Tuesday, January 02, 2007

Back to the Earth -- organic wines

Happy New Year, everyone!

Vine reader rthomas asked for recommendations on organic wines. Honestly, I didn't know much about them, so to the research we go…

We humans are not the only creatures out there who enjoy the bounty of the vine. Plenty of critters like to eat the fruit, various pests and bugs damage grapes and vines in many ways, and weeds can choke out the vines as they grow. The manmade solution in recent years has been various chemicals: pesticides, herbicides, fungicides -- you get the idea. These chemicals can find their way into the wines and, thus, into us. Some wines are genetically altered to better handle climate conditions. There are various chemical fertilizers, and preservatives (usually sulfites) are added to the wine at bottling. To clear wines, "finings" are added to the wine to pull out the sediment. Some of these finings are chemical in nature (although they're usually egg whites or a type of clay called bentonite).

Very few wines are "straight from the vine" anymore. However, over the last few years, "organic wine" has become both an attempt to raise non-chemical laden wine as well as a marketing ploy

What is an organic food? The USDA definition for organic food is: "Organic food is produced by farmers who emphasize the use of renewable resources and the conservation of soil and water to enhance environmental quality for future generations. Organic food is produced without using most conventional pesticides; petroleum-based fertilizers or sewage sludge-based fertilizers; bio-engineering; or ionizing radiation. Before a product can be labeled 'organic,' a Government-approved certifier inspects the farm where the food is grown to make sure the farmer is following all the rules necessary to meet USDA organic standards."

A number of wineries started selling "organic wine" -- organic wines are, simply put, wines made from organic grapes. There are three categories of organic wine:

  • 100% Organic: These wines use only grapes certified as 100% organically grown with no preservatives.
  • Organic: Refers to wines that have at least 95% of grapes from certified sources and may have some small amount of sulfites added.
  • Made with Organic Grapes: These wines are at least 70% organically grown grapes and may have a "standard" amount of sulfites added.

Some wineries are using "biodynamic" techniques to grow grapes. These techniques are above and beyond "organic" -- as they use only the resources found in the vineyard to produce the grapes.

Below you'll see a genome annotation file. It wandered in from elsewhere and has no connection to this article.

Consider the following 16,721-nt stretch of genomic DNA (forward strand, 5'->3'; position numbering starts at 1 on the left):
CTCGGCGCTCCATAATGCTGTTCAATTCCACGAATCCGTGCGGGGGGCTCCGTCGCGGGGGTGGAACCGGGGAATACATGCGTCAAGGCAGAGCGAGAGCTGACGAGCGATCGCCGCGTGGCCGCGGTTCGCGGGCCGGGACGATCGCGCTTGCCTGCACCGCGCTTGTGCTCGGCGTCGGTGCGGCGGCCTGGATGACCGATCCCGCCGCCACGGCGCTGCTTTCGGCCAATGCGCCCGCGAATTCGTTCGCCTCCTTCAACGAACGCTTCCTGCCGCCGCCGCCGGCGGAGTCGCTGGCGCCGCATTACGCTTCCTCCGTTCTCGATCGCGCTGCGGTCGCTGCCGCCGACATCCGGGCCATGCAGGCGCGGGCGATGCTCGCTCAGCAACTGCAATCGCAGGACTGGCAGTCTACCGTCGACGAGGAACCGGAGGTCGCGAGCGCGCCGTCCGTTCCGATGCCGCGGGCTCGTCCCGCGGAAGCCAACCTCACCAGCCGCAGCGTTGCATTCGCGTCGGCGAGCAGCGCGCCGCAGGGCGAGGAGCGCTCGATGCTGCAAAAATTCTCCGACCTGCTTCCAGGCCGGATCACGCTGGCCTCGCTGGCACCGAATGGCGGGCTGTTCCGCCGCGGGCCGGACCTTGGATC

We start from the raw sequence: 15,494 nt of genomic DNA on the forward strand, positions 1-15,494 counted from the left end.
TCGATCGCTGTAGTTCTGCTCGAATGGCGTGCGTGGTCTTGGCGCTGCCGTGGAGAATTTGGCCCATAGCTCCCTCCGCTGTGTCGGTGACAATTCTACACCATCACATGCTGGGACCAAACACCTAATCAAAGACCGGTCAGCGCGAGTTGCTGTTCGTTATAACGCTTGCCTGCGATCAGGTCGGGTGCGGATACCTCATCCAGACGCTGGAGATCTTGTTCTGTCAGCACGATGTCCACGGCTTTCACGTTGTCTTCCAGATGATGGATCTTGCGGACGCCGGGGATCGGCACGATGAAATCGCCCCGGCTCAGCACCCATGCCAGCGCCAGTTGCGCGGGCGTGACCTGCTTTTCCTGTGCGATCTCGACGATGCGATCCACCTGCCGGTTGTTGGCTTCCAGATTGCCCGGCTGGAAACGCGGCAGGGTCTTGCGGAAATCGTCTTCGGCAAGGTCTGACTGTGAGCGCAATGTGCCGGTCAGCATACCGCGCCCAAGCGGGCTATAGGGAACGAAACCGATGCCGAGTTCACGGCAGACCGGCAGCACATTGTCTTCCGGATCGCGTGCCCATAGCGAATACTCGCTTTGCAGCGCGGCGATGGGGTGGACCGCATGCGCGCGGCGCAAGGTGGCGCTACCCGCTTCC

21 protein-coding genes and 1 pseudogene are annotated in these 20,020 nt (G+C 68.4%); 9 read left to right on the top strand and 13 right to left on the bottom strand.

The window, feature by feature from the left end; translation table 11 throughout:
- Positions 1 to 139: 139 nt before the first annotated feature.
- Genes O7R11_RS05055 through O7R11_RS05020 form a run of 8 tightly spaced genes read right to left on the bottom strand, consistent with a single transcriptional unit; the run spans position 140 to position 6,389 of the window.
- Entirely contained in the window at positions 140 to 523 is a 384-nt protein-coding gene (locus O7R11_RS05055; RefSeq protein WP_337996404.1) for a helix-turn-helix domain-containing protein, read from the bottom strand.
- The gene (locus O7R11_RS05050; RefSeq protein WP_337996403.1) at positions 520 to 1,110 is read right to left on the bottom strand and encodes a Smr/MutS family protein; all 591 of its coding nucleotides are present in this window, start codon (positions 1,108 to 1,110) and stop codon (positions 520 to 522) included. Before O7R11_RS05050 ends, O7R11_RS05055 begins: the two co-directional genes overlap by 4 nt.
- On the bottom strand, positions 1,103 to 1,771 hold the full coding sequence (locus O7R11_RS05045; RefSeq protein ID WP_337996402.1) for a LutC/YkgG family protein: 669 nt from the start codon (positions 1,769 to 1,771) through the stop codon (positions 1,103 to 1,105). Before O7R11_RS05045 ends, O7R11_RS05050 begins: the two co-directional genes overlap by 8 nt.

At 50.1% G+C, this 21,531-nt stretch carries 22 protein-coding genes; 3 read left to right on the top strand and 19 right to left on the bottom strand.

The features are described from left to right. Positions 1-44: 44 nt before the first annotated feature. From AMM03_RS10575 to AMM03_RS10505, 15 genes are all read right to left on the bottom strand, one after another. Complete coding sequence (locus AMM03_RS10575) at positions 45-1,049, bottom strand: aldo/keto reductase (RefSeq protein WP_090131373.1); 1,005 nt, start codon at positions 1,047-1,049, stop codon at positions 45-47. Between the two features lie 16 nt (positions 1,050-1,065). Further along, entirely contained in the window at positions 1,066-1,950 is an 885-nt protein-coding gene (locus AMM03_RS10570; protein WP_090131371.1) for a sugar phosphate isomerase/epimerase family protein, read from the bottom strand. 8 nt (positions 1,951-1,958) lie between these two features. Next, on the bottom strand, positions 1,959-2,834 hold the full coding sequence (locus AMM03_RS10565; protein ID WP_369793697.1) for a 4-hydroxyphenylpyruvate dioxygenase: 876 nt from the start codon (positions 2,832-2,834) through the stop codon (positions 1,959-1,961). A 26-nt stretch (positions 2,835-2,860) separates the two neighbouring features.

Most "certified USDA organic" wines you're going to find will be American. Only a very small number of Euro-wineries have been certified here. Now, that doesn't mean that there aren't organic wines in Europe. Between 2-3% of all vineyards in Europe would be considered organic, and many countries (including France, Spain, and Italy) pay subsidies to farmers who agree to follow organic standards.

So, what does this all mean to most wine drinkers? Some folks swear by organic wines -- say they taste better. If a wine doesn't have sulfites, it probably will also give you less of a headache if you overconsume a bit. Myself, I can't tell much of a difference. One place where you CAN generally tell the difference is on the pricetag. Not surprisingly, organic wines are going to set you back a bit of cash compared to "standard" wines. There are some in our range, though:

Bonterra 2004 Chardonnay -- A solid, decent Chardonnay from Mendocino County in California. Bonterra is one of the wines in the forefront of pushing the "organic" angle in its mainline advertising to raise its profile. This was a little more citrus-scented than I expected from a NoCal chardonnay, and Bonterra thankfully stayed away from the California tendency to oak a chardonnay into submission. This one has a nicer balance than many California wines -- a little tart, a little honey, and it finishes with a buttery flavor that’s pretty pleasant. I found this one on sale for $10 (they're about to release the '05), but you're probably going to shell out $13-14 normally.